Actor Harold Perrineau has more than a few choice words for critics of his daughter's role in “Jem and the Holograms."
The “Lost” actor recently wrote an open letter for The Wrap responding to critics who claim the casting of his 21-year-old biracial daughter, Aurora Perrineau as the film’s black character, Shana, amounts to “whitewashing.”
Released on Oct. 23, the "Jem and the Holograms" film is a live-action remake of the 1980s animated series that follows a teen singer, Jem, who goes on to form a multi-cultural girl band.
When it was announced last year that Aurora, who is biracial, would be playing the movie's brown-skinned character Shana, some fans expressed their disapproval. The controversy sparked an online petition calling for the "Pretty Little Liars" actress to be replaced with a “black woman.”
Perrineau expressed his thoughts on the backlash in his open letter.
“When she was cast in the film “Jem and the Holograms,” something she worked extremely hard on, she suddenly became the target of a lot of people’s anger. Aurora is the product of a Caucasian mother and a black father and is therefore not qualified or not “black” enough to play a black character from an animated series, according to some people. Her blackness or lack thereof is so offensive to some that they’ve written articles about it. They’ve gone onto social media and spewed their vitriol directly at her. Some went so far as to suggest that she “kill herself” for taking the role. All, without ever seeing her work in the role. All this anger based solely on the color of her skin.”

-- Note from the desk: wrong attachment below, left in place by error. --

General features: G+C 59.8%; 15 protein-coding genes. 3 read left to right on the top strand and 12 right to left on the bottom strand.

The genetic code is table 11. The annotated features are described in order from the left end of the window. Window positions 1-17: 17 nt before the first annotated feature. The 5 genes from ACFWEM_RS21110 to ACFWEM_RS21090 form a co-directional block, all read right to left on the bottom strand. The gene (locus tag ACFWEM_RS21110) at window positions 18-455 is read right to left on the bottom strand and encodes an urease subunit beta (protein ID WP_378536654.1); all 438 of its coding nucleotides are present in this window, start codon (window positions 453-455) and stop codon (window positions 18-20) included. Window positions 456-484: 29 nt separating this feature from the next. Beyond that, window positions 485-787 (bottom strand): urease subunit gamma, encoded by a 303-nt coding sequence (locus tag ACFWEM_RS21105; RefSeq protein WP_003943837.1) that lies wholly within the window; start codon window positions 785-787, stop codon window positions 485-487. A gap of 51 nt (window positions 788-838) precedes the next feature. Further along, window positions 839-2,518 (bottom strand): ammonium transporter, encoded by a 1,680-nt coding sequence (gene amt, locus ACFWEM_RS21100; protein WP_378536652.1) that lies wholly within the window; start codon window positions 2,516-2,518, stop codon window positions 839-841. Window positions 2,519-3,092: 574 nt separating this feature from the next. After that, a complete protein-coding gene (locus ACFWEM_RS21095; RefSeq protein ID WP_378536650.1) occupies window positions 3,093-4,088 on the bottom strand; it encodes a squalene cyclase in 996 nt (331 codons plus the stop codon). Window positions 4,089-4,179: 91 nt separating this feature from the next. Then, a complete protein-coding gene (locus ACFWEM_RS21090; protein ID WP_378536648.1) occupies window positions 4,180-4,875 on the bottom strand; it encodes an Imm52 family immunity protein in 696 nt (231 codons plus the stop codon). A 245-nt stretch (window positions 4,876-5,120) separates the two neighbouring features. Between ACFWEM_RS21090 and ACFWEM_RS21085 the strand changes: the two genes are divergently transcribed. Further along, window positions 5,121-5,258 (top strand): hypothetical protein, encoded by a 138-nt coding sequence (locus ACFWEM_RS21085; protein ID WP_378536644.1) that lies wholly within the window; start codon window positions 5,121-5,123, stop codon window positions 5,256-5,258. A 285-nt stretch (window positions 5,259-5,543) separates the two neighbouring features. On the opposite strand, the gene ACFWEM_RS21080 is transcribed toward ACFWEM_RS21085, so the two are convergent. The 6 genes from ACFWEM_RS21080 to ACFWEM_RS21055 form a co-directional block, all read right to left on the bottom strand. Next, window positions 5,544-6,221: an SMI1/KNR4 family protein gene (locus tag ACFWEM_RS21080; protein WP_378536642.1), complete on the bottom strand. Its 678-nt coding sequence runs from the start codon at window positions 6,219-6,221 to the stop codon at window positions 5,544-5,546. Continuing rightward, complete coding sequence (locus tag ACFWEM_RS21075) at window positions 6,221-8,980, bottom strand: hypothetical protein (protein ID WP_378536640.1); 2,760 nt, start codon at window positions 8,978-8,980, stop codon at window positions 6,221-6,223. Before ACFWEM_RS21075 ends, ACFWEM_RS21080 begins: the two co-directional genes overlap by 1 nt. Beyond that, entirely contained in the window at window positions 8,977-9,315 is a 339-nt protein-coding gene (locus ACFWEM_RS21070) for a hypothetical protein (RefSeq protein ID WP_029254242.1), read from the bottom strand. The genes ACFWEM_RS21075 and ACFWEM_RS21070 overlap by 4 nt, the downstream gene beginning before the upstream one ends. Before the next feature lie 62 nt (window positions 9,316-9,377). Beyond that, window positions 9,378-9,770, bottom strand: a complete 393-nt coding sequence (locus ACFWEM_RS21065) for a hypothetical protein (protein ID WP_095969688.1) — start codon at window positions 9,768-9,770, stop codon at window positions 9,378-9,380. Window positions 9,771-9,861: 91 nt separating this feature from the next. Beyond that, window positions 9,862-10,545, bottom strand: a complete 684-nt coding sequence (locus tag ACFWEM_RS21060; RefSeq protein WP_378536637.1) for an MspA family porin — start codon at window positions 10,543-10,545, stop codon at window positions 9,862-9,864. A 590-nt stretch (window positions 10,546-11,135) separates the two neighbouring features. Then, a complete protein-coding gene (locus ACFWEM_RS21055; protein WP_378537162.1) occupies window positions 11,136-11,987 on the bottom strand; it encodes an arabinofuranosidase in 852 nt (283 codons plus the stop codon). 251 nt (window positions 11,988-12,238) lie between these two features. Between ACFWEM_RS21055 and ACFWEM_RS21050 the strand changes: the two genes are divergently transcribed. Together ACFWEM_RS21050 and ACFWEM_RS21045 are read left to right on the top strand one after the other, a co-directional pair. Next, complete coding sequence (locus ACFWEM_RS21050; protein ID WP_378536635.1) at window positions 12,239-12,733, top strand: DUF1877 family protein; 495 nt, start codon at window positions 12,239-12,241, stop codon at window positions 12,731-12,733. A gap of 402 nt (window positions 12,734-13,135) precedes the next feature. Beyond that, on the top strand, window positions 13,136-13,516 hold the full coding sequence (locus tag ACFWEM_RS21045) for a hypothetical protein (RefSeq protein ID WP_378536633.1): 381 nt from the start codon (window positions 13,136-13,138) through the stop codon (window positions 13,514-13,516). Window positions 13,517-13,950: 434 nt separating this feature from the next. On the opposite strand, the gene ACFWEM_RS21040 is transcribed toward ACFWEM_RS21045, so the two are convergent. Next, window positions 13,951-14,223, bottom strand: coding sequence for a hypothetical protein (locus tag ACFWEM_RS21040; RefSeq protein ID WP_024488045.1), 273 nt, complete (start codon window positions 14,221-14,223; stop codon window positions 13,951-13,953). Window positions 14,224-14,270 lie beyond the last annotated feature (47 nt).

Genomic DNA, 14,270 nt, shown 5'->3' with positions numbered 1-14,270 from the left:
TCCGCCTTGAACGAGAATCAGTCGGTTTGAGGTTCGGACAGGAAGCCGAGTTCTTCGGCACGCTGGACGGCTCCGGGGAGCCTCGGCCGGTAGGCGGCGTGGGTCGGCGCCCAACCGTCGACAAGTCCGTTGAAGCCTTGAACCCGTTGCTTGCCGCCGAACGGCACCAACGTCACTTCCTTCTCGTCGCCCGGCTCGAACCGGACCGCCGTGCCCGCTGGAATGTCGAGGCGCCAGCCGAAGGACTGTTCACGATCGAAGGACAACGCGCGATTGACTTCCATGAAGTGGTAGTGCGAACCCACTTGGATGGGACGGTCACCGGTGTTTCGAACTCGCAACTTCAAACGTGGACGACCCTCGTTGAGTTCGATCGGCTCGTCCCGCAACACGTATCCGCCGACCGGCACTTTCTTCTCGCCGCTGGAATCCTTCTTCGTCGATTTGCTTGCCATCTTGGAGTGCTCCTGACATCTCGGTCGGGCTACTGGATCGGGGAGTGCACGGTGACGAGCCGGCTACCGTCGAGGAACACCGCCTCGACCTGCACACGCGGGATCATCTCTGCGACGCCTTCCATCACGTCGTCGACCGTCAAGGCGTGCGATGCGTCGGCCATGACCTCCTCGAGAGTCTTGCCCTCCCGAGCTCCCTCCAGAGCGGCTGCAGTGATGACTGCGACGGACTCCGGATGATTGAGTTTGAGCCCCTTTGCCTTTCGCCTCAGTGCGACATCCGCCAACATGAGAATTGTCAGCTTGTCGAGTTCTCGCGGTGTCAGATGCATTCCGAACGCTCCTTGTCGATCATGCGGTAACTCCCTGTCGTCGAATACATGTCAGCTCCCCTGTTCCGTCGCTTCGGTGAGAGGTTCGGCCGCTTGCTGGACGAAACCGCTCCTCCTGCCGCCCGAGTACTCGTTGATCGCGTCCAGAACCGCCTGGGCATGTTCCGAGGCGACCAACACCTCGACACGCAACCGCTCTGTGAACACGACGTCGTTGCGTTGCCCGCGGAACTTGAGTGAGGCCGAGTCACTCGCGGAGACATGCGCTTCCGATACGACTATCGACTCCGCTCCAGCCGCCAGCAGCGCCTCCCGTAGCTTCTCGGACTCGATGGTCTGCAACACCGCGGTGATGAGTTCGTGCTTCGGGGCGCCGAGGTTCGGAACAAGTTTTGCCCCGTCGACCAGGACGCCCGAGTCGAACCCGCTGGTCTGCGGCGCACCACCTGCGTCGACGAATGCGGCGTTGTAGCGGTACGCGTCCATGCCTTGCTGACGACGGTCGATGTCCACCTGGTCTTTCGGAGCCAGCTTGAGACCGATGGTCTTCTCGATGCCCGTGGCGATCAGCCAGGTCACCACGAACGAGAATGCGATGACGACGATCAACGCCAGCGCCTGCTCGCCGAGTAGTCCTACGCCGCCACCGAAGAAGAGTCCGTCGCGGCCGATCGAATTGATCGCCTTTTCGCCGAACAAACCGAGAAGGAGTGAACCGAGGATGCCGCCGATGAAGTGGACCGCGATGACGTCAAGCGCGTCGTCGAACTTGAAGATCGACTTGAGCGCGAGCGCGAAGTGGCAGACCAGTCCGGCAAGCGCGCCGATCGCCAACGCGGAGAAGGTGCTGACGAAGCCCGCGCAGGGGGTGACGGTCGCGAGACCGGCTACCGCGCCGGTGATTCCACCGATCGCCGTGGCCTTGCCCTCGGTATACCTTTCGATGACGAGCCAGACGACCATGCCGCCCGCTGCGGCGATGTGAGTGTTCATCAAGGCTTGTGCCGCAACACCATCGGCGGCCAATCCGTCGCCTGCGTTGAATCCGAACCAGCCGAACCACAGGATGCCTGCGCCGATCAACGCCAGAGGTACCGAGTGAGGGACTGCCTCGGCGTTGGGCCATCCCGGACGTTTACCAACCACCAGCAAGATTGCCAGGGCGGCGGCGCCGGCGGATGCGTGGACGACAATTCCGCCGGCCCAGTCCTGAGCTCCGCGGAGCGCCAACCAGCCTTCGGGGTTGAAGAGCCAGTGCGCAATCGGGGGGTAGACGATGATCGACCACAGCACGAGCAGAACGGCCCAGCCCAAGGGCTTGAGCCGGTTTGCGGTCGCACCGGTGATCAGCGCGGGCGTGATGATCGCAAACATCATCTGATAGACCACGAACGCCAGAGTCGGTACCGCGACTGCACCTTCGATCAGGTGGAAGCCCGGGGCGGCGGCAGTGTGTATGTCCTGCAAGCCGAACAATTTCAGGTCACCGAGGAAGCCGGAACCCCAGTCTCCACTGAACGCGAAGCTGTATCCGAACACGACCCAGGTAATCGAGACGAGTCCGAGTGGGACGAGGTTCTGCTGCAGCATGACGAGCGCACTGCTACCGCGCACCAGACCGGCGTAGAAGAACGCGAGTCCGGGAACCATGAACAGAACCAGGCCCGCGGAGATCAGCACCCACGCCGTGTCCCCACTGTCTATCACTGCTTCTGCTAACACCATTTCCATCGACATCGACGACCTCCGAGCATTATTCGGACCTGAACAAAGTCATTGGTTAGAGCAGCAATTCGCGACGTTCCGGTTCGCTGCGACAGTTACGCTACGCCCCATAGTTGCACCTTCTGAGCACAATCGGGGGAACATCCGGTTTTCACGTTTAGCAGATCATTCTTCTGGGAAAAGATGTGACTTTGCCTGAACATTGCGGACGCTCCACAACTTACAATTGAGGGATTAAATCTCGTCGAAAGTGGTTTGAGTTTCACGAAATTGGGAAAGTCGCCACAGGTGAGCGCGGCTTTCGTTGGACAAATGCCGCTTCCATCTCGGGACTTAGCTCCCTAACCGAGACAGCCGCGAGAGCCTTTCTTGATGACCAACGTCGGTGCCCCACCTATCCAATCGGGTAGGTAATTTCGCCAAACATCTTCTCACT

Perrineau went on to note that the dialogue surrounding his daughter being "black enough" is "silly" and should be focused on a more relevant conversation pertaining to a Hollywood.
“I’ll create a space to ask ‘Can we stop looking to Hollywood to define who we are and find ways that we can define ourselves?’" he wrote.
Although the film's producers have yet to comment on the controversy surrounding Aurora's role, earlier this year producer Jason Blum responded to critics who bashed the movie's trailer for not accurately portraying the 80s cartoon.
"A trailer is two minutes, a movie is 90, so you can’t show the whole movie in two minutes, so a lot of the things that people feel are not in the trailer and were in 'Jem and the Holograms' are actually in the movie, so the only thing I hope is that the people who are passionate 'Jem' fans, which I really understand, just put their judgment until they see the movie," Blum said during a June interview with Collider. "If they see the movie and feel the same way then let us have it, but I just have to say, watch the movie first and then judge. Don’t judge a book by its cover, I guess I’m saying.”
Read more of Harold Perrineau’s letter to here.
Also on HuffPost